6. Capa Barsavi is freaked out over rumors of The Gray King and, in fact, us readers are privy to a gruesome torture scene. The Gray King is knocking garristas off left and right. What do you think that means?

I can only think of two possibilities: a) someone is trying to replace the Capa as head of the Right People; or b) the Duke is re-exerting control over his city covertly. I am assuming that the small bird-like thing that has been mentioned a couple of times, during Bug's acrobatics at the Temple and the 'Midnighters' entry into the Don's house, is connected to The Gray King, but I cannot think of any hints as to who the King might be.

7. In the Interlude: The Boy Who Cried for a Corpse, we learn that Father Chains owes an alchemist a favor, and that favor is a fresh corpse. He sets the boys to figuring out how to provide one, and they can't 'create' the corpse themselves. How did you like Locke's solution to this conundrum? 

I thought it was elegantly simple, playing on people's expectations and perceptions beautifully. I knew that the acquisition of the body was far too simple, so Locke's solution to recouping their expenses had me laughing in delight. Again, it was elegant, but it showed such an extraordinary understanding of psychology and human behavior that it was a thing of beauty. Plus I loved Chains response: "Bugger me bloody with a boathook".


  1. I enjoyed reading your answers.  Especially No.1 - Lynch letting us in on his little joke - basically after he'd pulled a con on all of us.  Pretty sneaky but elegant given the nature of this book.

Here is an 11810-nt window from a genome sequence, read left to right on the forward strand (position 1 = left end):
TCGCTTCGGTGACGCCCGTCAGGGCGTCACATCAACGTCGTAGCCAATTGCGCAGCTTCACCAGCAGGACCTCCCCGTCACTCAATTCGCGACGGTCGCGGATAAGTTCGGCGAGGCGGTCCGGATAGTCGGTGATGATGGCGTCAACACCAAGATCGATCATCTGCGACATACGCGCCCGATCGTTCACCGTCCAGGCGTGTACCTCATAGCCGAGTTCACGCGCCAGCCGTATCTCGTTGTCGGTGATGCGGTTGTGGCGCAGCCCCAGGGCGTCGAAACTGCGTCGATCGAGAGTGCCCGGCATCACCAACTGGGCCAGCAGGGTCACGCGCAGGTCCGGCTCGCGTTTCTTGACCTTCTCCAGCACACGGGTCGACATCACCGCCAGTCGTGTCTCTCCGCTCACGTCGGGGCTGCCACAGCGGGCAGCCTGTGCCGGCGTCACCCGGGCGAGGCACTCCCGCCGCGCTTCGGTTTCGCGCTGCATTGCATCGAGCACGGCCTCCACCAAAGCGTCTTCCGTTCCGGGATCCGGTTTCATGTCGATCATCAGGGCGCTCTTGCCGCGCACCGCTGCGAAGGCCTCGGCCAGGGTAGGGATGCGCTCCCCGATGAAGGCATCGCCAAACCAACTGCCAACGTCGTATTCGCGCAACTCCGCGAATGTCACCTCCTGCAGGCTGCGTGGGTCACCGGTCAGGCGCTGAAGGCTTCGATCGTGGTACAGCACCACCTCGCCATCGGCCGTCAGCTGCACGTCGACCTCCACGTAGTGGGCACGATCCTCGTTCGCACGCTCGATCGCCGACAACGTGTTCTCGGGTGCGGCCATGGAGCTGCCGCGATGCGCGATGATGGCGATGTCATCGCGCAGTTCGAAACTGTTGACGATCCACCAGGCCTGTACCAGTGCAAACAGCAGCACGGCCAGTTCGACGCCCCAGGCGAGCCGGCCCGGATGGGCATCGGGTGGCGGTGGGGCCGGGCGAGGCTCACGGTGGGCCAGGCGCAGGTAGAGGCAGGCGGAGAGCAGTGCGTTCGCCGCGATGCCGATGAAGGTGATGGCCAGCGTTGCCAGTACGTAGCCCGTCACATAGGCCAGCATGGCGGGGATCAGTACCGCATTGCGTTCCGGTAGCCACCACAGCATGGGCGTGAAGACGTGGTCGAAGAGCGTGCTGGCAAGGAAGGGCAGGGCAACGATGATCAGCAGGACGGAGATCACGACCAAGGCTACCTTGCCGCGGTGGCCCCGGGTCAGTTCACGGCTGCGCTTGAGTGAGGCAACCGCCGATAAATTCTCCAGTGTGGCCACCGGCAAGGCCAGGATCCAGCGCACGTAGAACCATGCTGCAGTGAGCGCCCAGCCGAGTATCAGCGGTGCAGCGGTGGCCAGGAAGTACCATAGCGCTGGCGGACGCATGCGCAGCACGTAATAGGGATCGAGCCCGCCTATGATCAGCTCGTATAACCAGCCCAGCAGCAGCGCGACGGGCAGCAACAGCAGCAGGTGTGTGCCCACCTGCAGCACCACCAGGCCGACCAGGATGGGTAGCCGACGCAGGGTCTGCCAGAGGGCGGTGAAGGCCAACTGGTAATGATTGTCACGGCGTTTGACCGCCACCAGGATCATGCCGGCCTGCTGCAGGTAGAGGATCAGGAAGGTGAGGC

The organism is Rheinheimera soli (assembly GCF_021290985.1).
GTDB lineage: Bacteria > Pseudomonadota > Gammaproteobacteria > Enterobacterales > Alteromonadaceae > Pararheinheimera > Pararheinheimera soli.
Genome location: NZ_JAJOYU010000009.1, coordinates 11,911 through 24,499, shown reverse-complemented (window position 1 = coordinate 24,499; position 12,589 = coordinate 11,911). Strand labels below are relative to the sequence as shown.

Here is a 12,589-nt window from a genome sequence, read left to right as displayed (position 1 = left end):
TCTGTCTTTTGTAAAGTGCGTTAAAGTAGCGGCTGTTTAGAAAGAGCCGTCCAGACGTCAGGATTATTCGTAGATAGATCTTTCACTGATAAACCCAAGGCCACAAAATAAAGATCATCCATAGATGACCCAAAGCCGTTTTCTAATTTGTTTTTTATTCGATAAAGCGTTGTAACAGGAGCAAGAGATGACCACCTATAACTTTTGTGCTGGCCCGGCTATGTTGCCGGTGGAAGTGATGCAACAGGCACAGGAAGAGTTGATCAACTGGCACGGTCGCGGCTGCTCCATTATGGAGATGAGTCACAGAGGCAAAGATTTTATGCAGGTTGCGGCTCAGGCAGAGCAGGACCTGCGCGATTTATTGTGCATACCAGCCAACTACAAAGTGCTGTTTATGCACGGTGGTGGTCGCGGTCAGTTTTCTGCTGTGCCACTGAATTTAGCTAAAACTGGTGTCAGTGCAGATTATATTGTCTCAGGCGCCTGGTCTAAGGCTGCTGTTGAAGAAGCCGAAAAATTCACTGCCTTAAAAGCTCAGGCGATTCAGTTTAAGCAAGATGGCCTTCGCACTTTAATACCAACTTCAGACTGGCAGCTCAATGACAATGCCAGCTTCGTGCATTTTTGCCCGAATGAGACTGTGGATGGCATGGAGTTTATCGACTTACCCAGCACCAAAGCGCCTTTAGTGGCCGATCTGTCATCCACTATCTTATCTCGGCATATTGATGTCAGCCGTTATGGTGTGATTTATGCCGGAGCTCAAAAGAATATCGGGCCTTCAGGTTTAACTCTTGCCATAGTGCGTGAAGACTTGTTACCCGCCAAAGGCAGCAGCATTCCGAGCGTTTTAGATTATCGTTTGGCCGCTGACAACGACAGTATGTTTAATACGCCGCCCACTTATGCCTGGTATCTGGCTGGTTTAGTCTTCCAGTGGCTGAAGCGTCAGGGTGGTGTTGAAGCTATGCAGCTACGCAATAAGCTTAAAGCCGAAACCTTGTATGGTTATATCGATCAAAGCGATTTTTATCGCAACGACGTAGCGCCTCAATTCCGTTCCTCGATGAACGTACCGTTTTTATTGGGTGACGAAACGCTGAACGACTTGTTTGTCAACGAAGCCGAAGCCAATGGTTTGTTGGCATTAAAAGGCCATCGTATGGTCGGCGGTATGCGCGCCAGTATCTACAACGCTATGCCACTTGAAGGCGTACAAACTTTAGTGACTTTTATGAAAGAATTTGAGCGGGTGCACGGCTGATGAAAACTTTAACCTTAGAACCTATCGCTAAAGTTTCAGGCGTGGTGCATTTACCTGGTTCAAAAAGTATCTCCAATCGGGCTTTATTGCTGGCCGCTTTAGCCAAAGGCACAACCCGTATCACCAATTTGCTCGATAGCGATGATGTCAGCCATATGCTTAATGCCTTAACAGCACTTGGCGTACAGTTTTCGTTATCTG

The phrase 'bugger me bloody with a boathook' - seems to be proving very popular strangely enough!
    Lynn :D

  2. That "Bugger me bloody with a boathook" had me chuckling.
    I keep wondering how does S. Lynch come up with such colorful expressions?

  3. Thank you . . . I am enjoying this book and the read along process so much!

    There are some amazing phrases in this book, though I'm not sure I could use some of them in public :D

  4. They are great, aren't they? This one had me ejecting coffee from my nose! :D

  5. I like how you described the progression of time in q.1 as 'Saw Tooth' very apt, I'll have to remember it :) 

  6. Chains does get some of the best lines, doesn't he? I had not thought of the possibility of the Duke exerting control over the illegal elements of the city covertly...interesting....

  7. with all the alcohol, I'm gonna go with that it's safer to drink the beer and liquor than the water. and it's not that i'm a lush or anything (currently drinking juicy-juice and vodka) but fun creative alcoholic drinks in a book is so much better than the standard generic "stew and ale" that most fantasy heroes eat and drink every day.

    I also hadn't thought that maybe the Duke is taking a firmer hand about the crime in his city. . . nice!

    that's something i so love about con artist stories like this - innocent people always see only what they want to see. they see a crying child who is naive and afraid, so they want to help the kid.  makes me kinda paranoid and mistrusting in my real life, which is not a good thing!

  8. Hmm, I hadn't considered that the Gray King might be related to the Duke.  That's an interesting idea.

    I hope that Nazca and Locke don't 'suddenly fall in love'.  I said in my answers that I thought they'd make a great couple, but it's for the reason you mention in #5.  They complement each other so well, I could easily see them taking over Camorr together.

  9. I'm also totally in love with Chains answer at the end, I'm thinking or putting up all those great quotes together because they are really awesome!

  10. Hmm.  I hadn't thought of his plan that way before, I thought it was too straightforward, but I can see it your way.  "Elegantly simple".  It really did take a good understanding of how people would respond to that.  Good point.